- By Thomas E. RicksThomas E. Ricks covered the U.S. military for the Washington Post from 2000 through 2008. He can be reached at email@example.com.
By Rebecca Frankel
Best Defense chief canine correspondent
Tom’s recent posts on the seedy behavior of some naval officers got me thinking about a far more virtuous sailor and the Royal Norwegian Forces’ beloved mascot during WWII.
Bamse (which is Norwegian for cuddly bear or teddy bear — take your pick), was a St. Bernard who belonged to the family of Erling Hafto, captain of Thorodd, a whaling vessel. A gentle giant weighing in at 14 stone (that’s 196 lbs!), Bamse officially became a war dog when Captain Hafto’s ship was drafted into the service of the Royal Norwegian Navy during the first years of WWII. By 1940, the ship, by that point a minesweeper, regularly docked in a town called Montrose, Scotland where Bamse quickly became a neighborhood fixture where he was oft seen making the rounds “decked out in a white sailor’s collar and mariner’s cap.”
The stories about Bamse are some of the most delightful I’ve come across — tales of how he would break up fights between the men by launching his large paws on the agitated sailor’s shoulders to subdue him. Or, almost unbelievably, how this large dog would ride the local bus unaccompanied to a nearby pub and retrieve the drunken crew to lead them safely back to their ship.
More impressive still are the multiple occasions during which Bamse displayed life-saving heroics: Rescuing one man from an assailant wielding a knife, and leaping into the cold water to save another sailor, who had fallen in unbeknownst to the rest of the crew, keeping the man afloat until help arrived.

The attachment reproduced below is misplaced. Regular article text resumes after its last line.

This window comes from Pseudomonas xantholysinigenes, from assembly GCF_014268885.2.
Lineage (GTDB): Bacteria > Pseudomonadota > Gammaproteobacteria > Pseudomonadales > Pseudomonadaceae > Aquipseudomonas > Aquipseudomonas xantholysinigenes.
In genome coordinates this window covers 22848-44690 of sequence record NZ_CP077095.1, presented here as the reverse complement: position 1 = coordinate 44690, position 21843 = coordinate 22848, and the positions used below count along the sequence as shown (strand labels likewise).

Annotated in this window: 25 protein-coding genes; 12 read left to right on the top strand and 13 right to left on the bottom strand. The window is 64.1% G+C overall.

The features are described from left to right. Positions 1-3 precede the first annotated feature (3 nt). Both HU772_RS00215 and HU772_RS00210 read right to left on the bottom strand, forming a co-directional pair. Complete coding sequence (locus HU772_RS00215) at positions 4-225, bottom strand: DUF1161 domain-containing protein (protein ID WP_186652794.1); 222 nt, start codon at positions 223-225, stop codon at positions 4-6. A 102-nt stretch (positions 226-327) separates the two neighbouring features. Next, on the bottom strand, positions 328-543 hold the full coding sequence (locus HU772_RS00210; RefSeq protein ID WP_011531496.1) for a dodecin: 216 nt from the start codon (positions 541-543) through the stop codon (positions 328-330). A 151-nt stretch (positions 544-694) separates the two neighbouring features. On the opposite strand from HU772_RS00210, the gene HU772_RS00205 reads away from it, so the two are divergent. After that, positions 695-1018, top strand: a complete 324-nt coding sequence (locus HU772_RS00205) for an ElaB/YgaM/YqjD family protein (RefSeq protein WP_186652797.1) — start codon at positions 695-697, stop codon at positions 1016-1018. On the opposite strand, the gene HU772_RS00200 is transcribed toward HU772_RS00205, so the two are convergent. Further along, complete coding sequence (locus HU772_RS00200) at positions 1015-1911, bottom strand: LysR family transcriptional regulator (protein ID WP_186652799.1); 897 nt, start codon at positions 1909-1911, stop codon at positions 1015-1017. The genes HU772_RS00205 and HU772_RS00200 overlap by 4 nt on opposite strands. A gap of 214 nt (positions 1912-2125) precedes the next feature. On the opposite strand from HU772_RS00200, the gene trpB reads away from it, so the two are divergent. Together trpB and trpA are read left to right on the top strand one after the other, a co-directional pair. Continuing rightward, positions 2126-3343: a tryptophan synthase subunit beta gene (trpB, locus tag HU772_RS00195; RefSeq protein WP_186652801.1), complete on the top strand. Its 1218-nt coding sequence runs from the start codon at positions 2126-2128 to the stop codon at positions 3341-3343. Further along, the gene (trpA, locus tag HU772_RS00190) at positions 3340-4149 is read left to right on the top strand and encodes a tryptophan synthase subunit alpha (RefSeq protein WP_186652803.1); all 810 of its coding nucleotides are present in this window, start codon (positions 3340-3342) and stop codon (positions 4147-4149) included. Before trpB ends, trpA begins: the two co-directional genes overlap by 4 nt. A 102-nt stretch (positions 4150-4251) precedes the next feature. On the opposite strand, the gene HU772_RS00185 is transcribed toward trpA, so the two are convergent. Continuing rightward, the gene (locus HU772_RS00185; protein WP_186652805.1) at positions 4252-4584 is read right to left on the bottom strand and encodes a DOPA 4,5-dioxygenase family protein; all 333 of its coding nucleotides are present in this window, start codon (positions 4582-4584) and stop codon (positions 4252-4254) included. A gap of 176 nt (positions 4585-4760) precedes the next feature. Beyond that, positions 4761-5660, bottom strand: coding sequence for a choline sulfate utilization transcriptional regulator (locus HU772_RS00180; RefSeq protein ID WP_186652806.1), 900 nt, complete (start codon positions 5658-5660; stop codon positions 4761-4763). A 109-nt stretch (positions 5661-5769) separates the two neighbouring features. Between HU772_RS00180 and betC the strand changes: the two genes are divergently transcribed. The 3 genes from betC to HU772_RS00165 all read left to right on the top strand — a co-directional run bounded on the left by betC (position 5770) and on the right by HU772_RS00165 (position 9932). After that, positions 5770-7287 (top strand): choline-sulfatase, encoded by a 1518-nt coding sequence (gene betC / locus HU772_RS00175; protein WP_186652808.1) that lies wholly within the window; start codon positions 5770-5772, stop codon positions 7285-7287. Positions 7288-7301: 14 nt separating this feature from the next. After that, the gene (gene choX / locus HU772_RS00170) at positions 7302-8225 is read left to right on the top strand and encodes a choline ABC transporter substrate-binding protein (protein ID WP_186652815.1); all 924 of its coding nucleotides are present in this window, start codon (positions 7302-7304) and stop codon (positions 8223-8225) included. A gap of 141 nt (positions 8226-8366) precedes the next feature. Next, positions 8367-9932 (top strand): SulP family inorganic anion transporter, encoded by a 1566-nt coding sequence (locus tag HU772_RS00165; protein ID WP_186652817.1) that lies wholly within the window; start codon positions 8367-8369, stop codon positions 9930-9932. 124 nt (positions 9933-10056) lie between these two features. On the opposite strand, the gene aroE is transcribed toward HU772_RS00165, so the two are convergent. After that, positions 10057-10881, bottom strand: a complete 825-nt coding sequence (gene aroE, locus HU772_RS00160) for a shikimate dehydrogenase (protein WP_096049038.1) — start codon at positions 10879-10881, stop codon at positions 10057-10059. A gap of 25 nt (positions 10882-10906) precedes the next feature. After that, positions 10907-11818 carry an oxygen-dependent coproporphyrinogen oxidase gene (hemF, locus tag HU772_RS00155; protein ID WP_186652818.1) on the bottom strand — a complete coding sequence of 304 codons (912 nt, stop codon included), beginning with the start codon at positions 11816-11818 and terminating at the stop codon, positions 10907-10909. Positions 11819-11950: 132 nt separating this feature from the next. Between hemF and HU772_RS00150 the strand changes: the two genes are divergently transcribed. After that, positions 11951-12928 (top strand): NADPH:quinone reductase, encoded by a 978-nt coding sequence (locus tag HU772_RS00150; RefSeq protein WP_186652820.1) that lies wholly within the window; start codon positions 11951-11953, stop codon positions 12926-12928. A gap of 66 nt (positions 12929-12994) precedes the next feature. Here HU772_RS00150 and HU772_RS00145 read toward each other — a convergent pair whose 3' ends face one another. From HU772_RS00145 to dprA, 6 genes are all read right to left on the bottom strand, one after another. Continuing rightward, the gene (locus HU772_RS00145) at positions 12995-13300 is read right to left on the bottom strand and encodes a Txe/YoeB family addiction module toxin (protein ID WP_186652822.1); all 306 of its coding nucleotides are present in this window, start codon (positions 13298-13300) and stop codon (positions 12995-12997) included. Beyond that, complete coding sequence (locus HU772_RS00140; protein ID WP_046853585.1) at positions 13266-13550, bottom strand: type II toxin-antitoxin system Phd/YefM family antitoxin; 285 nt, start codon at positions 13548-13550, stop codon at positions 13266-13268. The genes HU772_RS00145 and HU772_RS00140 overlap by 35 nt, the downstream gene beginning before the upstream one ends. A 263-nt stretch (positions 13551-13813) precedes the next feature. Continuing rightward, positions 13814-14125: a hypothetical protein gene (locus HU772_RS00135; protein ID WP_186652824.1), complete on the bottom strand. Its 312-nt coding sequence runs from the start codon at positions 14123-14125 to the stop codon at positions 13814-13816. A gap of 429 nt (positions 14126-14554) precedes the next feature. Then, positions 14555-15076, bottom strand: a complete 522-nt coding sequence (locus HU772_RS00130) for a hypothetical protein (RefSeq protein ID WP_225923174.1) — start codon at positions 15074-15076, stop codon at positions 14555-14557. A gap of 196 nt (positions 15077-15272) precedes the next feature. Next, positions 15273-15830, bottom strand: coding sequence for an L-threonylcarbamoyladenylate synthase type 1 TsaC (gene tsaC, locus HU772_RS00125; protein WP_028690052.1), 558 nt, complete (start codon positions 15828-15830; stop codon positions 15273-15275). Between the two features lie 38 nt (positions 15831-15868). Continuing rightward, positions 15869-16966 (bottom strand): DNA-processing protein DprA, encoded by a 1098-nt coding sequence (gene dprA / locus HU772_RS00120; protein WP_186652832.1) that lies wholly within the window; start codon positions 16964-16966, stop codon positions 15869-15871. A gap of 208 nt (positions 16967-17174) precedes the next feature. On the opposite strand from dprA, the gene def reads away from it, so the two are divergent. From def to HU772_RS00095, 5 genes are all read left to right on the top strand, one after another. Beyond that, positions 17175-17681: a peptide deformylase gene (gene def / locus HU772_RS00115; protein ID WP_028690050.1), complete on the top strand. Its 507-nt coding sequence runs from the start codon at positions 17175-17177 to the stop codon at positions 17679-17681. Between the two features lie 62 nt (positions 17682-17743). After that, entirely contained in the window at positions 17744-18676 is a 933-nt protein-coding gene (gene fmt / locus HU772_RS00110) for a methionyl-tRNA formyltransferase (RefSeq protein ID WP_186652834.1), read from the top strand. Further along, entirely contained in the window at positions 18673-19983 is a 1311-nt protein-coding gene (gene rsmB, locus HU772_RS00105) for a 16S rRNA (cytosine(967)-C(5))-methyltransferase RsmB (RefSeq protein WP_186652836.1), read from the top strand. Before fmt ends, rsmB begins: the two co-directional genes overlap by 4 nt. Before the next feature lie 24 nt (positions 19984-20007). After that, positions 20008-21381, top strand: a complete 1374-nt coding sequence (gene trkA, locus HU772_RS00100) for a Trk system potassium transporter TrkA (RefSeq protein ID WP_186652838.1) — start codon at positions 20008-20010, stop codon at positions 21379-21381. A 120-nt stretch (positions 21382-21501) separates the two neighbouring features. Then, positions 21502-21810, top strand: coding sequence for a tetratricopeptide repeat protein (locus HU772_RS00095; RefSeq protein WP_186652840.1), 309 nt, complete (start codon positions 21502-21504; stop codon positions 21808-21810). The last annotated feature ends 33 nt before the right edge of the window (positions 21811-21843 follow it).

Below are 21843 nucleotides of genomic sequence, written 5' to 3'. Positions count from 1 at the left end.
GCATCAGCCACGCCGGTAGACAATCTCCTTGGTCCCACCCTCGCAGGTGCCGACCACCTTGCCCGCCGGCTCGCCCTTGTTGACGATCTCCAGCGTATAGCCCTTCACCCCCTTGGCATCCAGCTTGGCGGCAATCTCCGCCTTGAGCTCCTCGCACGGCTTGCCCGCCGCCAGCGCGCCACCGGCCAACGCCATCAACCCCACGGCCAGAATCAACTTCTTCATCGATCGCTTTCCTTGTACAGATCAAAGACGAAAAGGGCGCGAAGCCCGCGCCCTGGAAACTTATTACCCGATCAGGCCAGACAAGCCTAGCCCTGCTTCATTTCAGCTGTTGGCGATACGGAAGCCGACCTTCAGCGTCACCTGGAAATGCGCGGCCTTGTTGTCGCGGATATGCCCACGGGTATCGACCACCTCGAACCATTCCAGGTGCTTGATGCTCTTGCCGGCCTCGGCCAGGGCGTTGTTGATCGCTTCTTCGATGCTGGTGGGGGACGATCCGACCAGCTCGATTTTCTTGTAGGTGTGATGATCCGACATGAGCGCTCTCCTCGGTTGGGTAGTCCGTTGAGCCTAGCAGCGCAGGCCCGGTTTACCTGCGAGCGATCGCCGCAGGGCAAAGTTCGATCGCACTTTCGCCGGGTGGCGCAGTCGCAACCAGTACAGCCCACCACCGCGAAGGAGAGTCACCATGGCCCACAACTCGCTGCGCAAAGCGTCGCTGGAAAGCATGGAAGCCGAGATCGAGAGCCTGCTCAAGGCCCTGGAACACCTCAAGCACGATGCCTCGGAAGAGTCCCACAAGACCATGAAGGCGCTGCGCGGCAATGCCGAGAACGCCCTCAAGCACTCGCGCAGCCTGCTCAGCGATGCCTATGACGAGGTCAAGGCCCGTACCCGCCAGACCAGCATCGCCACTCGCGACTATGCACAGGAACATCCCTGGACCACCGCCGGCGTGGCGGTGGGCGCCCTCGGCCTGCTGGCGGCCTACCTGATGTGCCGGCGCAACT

Bamse died from heart failure in July of 1944, apparently right there on the docks near his ship. A remarkable crowd gathered for his funeral in Montrose:
Bamse’s coffin draped with the Royal Norwegian flag with his sailor’s cap perched on it was carried by six of the Thorodd’s crew. Eight hundred children silently lined the way and shopkeepers, factory workers and housewives turned out with them. Local dignitaries and the crew of six Norwegian ships stood guard of honour. Bamse was buried in the sand-dunes on the banks of the South Esk River.”
Bamse’s life and legend is lovingly documented by the Montrose Heritage Trust — a group that operates a thorough website devoted entirely to Bamse, complete with a series on Bamse’s adventures complete with testimonials from residents who remember well the days when this canine caretaker lumbered through the streets of Montrose.
Bamse was a truly remarkable dog that served throughout most of WWII on the same ship. He showed remarkable intelligence in looking after the crew in difficult circumstances, he displayed steadfast courage in action, defying danger, and he actually saved the lives of two of the crew. He moved from being a ship’s mascot to being the mascot of all the free Norwegian forces. After his death his memory has endured as a symbol of the brave Norwgegian struggle against oppression, and as a mark of the close relationship between the Norwegain and Scottish peoples.”
Bonus: Visiting Montrose? Take the Bamse Trail.
(Special thanks: G. Millar)